A Modern History of Hong Kong: 1841-1997

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Bloomsbury Publishing, Jul 30, 2007 - History - 352 pages
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This major history of Hong Kong tells the remarkable story of how a cluster of remote fishing villages grew into an icon of capitalism. The story began in 1842 with the founding of the Crown Colony after the First Anglo-Chinese war - the original 'Opium War'. As premier power in Europe and an expansionist empire, Britain first created in Hong Kong a major naval station and the principal base to open the Celestial Chinese Empire to trade. Working in parallel with the locals, the British built it up to become a focus for investment in the region and an international centre with global shipping, banking and financial interests. Yet by far the most momentous change in the history of this prosperous, capitalist colony was its return in 1997 to 'Mother China', the most powerful Communist state in the world.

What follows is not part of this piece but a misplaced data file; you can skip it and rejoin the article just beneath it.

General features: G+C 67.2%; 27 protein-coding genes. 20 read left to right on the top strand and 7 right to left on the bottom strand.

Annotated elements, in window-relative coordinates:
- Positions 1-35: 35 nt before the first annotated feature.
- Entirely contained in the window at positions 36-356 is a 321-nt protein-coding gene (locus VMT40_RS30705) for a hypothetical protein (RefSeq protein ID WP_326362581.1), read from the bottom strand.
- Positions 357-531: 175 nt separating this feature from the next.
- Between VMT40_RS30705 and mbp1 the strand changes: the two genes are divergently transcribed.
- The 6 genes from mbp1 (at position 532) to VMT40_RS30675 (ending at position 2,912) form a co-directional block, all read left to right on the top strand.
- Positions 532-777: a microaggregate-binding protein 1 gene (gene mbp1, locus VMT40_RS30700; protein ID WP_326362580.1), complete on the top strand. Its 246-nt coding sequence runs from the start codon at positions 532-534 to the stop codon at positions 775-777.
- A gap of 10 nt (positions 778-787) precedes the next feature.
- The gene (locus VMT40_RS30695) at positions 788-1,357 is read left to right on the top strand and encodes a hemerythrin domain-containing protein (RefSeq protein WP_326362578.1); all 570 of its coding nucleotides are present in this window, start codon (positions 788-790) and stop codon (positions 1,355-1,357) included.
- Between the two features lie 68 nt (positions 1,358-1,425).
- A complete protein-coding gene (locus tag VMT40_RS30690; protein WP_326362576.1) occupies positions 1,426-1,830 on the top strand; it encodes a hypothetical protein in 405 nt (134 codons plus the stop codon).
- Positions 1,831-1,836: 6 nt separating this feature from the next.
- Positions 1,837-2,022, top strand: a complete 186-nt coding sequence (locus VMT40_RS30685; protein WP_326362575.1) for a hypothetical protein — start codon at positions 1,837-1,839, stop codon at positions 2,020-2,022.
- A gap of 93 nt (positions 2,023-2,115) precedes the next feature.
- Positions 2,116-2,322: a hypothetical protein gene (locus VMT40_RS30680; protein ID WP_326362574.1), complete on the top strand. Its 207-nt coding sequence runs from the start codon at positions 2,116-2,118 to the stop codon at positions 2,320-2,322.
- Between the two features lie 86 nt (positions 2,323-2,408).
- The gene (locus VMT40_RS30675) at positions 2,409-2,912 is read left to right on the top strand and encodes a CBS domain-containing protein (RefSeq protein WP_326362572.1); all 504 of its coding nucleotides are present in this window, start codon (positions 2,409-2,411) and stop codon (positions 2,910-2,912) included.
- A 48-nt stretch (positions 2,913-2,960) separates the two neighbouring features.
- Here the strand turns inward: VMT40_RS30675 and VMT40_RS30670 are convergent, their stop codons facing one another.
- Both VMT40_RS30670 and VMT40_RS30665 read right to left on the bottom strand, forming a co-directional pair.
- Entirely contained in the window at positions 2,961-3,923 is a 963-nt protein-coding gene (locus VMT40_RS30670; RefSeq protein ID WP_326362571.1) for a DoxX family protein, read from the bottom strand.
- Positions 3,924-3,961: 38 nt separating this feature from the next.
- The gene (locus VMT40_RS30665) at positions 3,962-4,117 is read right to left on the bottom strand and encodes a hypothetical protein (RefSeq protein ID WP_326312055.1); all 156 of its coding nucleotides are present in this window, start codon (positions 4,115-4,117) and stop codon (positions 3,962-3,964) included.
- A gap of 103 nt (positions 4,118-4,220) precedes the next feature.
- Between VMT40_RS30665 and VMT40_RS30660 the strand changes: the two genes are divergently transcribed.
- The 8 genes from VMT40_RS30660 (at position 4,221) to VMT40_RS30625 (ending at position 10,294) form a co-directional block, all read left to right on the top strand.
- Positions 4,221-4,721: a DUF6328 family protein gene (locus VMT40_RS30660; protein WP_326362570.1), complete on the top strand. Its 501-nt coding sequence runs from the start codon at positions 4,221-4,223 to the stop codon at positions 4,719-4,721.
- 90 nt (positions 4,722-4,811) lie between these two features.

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About the author (2007)

Steve Tsang is Louis Cha Fellow and University Reader in Politics at St Antony's College, Oxford University. He served as Director of the Asian Studies Centre at Oxford from 1997 to 2003 and is author of "Hong Kong: An Appointment with China", also published by I.B. Tauris.

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